Sudo Bug lets non-private Linux and macOS users run commands as root


The protection of Apple Joe Vennix has also found another significant weakness in sudo which could allow poor privileged users, malicious programs or arbitrary functions on Linux / MacOS systems using administrative privileges. Sudo is one of the most popular, high-performance, and commonly-used programs to run arbitrary commands with macOS pre-installed commands.


Sudo Vulnerability (CVE-2019-18634)

The recently found CVE-2019-18634 privilege escalation vulnerability comes from a stack-based buffer overflow problem that is before 1.8.26 in the Sudo version.

According to Vennix, a bug can be exploited only when a "pwfeedback," a function that provides visual feedback, an asterisk(*), is enabled in a sudoers configuration file, when a user enters a terminal password. Note: in the upstream version of sudo or many other packages, the pwfeedback feature can not be disabled by default. Nevertheless, other Linux distributions, including Linux Mint and Elementary OS, will require this in their default sudoers.

Moreover, if pwfeedback is enabled, any user may exploit the vulnerability, even without the permission of sudo.The bug can be replicated when it prompts a password by passing a large input on a sudo, explained Sudo developer Todd C. Miller. "The risk of exploitation is high, as the attacker has a full control of the data used for overflowing the buffer."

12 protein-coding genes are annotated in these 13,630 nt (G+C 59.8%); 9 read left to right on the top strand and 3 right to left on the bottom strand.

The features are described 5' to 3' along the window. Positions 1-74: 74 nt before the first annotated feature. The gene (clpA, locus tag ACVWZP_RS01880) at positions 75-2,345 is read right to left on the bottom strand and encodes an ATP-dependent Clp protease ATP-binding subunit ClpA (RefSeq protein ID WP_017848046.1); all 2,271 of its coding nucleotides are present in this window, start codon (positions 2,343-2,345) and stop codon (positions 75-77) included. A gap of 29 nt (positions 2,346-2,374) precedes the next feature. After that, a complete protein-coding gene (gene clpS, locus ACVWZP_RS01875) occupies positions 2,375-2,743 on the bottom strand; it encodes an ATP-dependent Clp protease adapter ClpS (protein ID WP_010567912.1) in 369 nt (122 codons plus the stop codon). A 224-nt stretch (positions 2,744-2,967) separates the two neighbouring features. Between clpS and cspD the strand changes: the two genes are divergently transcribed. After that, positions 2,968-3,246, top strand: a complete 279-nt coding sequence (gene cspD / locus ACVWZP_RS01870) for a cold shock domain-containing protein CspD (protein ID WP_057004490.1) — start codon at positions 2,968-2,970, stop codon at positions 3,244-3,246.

Check If You're Affected and Apply Patches


You can run "sudo -l" command on a Linux or MacOS terminal to decide whether the "pwfeedback" option is available in the output of the "Correspondence Default Entries" option to test if your sudoers are being impacted. If allowed, you can disable the vulnerable portion by changing the sudoers configuration file "Defaults pwfeedback" to "Defaults! pwfeedback" to prevent the vulnerability of privilege escalation.

Susdo maintainers, who released sudo version 1.8.31 in a patch late last week, alerted Vennix responsibly to the weakness.  "While logical bug may also be present at 1.8.26 to 1.8.30, the EOF handling changes in sudo 1.8.26 do not allow use of it," said Miller. The macOS High Sierra 10.13.6, macOS Mojave 10.14.6 and macOs Catalina 10.15.2 were also updates to Apple last week.The same vulnerability in Sudo that an attacker might have exploited to execute commands as root last year was documented by Joe Vennix by only specifying the user ID ' -1' or "4294 96 7295.'

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